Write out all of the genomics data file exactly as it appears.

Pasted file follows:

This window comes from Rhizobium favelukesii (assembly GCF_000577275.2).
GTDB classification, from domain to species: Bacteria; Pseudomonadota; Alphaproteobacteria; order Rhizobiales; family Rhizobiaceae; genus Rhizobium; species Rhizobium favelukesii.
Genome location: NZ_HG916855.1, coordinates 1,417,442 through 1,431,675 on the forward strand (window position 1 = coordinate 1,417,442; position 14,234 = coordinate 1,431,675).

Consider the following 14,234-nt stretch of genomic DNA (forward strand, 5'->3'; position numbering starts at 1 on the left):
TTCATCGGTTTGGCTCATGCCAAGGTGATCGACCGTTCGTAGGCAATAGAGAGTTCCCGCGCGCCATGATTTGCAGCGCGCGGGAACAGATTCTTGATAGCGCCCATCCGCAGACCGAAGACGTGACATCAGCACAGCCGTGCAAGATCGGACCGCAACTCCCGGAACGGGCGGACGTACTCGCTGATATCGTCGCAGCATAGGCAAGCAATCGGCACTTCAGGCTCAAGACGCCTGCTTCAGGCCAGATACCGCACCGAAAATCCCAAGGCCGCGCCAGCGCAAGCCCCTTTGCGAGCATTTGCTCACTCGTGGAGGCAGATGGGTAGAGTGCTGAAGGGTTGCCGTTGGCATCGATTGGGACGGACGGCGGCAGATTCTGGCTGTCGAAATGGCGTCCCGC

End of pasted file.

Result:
This window comes from Rhizobium favelukesii (assembly GCF_000577275.2).
GTDB classification, from domain to species: Bacteria; Pseudomonadota; Alphaproteobacteria; order Rhizobiales; family Rhizobiaceae; genus Rhizobium; species Rhizobium favelukesii.
Genome location: NZ_HG916855.1, coordinates 1,417,442 through 1,431,675 on the forward strand (window position 1 = coordinate 1,417,442; position 14,234 = coordinate 1,431,675).

Consider the following 14,234-nt stretch of genomic DNA (forward strand, 5'->3'; position numbering starts at 1 on the left):
TTCATCGGTTTGGCTCATGCCAAGGTGATCGACCGTTCGTAGGCAATAGAGAGTTCCCGCGCGCCATGATTTGCAGCGCGCGGGAACAGATTCTTGATAGCGCCCATCCGCAGACCGAAGACGTGACATCAGCACAGCCGTGCAAGATCGGACCGCAACTCCCGGAACGGGCGGACGTACTCGCTGATATCGTCGCAGCATAGGCAAGCAATCGGCACTTCAGGCTCAAGACGCCTGCTTCAGGCCAGATACCGCACCGAAAATCCCAAGGCCGCGCCAGCGCAAGCCCCTTTGCGAGCATTTGCTCACTCGTGGAGGCAGATGGGTAGAGTGCTGAAGGGTTGCCGTTGGCATCGATTGGGACGGACGGCGGCAGATTCTGGCTGTCGAAATGGCGTCCCGC